Marker Logo HMdb.org THE HISTORICAL
MARKER DATABASE
“Bite-Size Bits of Local, National, and Global History”
“Bite-Size Bits of Local, National, and Global History”
Manassas, Virginia — The American South (Mid-Atlantic)
 

Clover Hill Farm

 
 
Clover Hill Farm Marker image. Click for full size.
February 12, 2011
1. Clover Hill Farm Marker
Inscription. In 1770 Patrick Hamrick sold this land to Rutt Johnson who used the land for crops and fruit trees and later added livestock. This property became known as CLOVER HILL FARM prior to 1852. During the Civil War the Johnson family left the area. When they returned they found that their home and crops had been burned by retreating Union soldiers. The stone weaving house and the slave quarters survived. They rebuilt the house, replanted the orchards and purchased registered Jersey cows. The dairy eventually produced approximately 30,000 gallons of milk a year. In the late 20th century the surrounding area became developed. In 1987 the Johnsons, who owned and operated the last farm in the City of Manassas, donated 8 acres of land to Grace United Methodist Church including the family cemetery and slave quarters that are preserved on their original sites. They sold the remaining land to a developer.
 
Erected 2010 by Manassas Museum System, City of Manassas.
 
Location. 38° 44.264′ N, 77° 28.674′ W. Marker is in Manassas, Virginia. Marker is on Hendley Road, on the left when traveling south. Click for map. Marker is in this post office area: Manassas VA 20110, United States of America.
 
Other nearby markers. At least 8 other markers are within walking distance
Clover Hill Farm Marker image. Click for full size.
February 12, 2011
2. Clover Hill Farm Marker
of this marker. Wartime Manassas (approx. 0.8 miles away); The Manassas Museum (approx. 0.8 miles away); Confederate Cemetery (approx. 0.9 miles away); a different marker also named Wartime Manassas (approx. 0.9 miles away); Ruffner Public School - Number 1 (approx. 0.9 miles away); a different marker also named Wartime Manassas (approx. 0.9 miles away); a different marker also named Wartime Manassas (approx. 0.9 miles away); Site of Manassas Junction (approx. 0.9 miles away). Click for a list of all markers in Manassas.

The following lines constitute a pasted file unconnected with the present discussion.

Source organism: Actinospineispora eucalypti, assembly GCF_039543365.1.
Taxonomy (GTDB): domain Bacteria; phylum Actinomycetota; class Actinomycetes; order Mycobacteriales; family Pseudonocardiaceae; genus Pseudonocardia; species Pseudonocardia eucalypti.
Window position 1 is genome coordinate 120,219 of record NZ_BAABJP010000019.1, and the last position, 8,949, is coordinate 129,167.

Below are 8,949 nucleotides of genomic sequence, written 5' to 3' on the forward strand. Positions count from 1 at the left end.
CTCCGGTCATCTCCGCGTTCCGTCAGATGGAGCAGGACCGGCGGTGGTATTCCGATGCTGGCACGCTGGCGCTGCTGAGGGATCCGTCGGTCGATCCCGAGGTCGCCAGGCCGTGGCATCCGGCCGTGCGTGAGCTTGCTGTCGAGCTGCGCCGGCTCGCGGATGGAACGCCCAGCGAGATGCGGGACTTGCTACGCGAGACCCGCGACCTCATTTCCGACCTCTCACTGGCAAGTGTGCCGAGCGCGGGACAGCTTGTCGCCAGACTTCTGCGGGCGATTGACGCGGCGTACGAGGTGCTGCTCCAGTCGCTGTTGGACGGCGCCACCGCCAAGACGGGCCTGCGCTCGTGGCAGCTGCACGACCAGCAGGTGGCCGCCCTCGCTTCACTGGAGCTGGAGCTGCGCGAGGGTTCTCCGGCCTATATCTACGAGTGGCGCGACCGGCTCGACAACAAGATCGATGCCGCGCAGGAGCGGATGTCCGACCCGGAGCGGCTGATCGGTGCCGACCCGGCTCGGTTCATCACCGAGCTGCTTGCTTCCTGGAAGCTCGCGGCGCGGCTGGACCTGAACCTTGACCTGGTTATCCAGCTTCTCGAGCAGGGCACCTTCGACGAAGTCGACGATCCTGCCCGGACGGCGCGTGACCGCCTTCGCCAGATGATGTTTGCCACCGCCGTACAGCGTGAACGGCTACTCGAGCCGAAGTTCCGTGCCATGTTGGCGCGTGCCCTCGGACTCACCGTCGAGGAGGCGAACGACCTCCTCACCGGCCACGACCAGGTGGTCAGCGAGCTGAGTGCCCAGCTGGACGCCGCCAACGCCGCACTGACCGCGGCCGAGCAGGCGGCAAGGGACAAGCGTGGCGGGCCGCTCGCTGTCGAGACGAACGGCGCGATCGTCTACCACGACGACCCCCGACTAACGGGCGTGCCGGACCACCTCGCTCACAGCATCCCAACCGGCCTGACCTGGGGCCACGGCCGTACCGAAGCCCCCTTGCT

Additional comments.
1.
    — Submitted February 12, 2011.

 
Categories. African AmericansAgricultureWar, US Civil
 
Clover Hill Farm Slave Quarters image. Click for full size.
February 6, 2011
3. Clover Hill Farm Slave Quarters
Plaque on the Historic Cabin: image. Click for full size.
February 12, 2011
4. Plaque on the Historic Cabin:
Clover Hill Farm Slave Quarters
This building was built in the early 19th century as housing for slaves. It is the only remaining original Clover Hill Farm building and may be the oldest structure still standing in the city of Manassas. It has been preserved by the generosity of the Johnson family and under the perpetual protection of Grace United Methodist Church.
Clover Hill Farm Slave Quarters image. Click for full size.
February 12, 2011
5. Clover Hill Farm Slave Quarters
Interpretive Marker at the Historic Cabin image. Click for full size.
February 6, 2011
6. Interpretive Marker at the Historic Cabin
Close-up of Clover Hill Farm photo image. Click for full size.
February 6, 2011
7. Close-up of Clover Hill Farm photo
 
 
Credits. This page originally submitted on . This page has been viewed 1,612 times since then and 10 times this year. Photos:   1, 2, 3, 4, 5, 6, 7. submitted on . • Craig Swain was the editor who published this page. This page was last revised on June 16, 2016.
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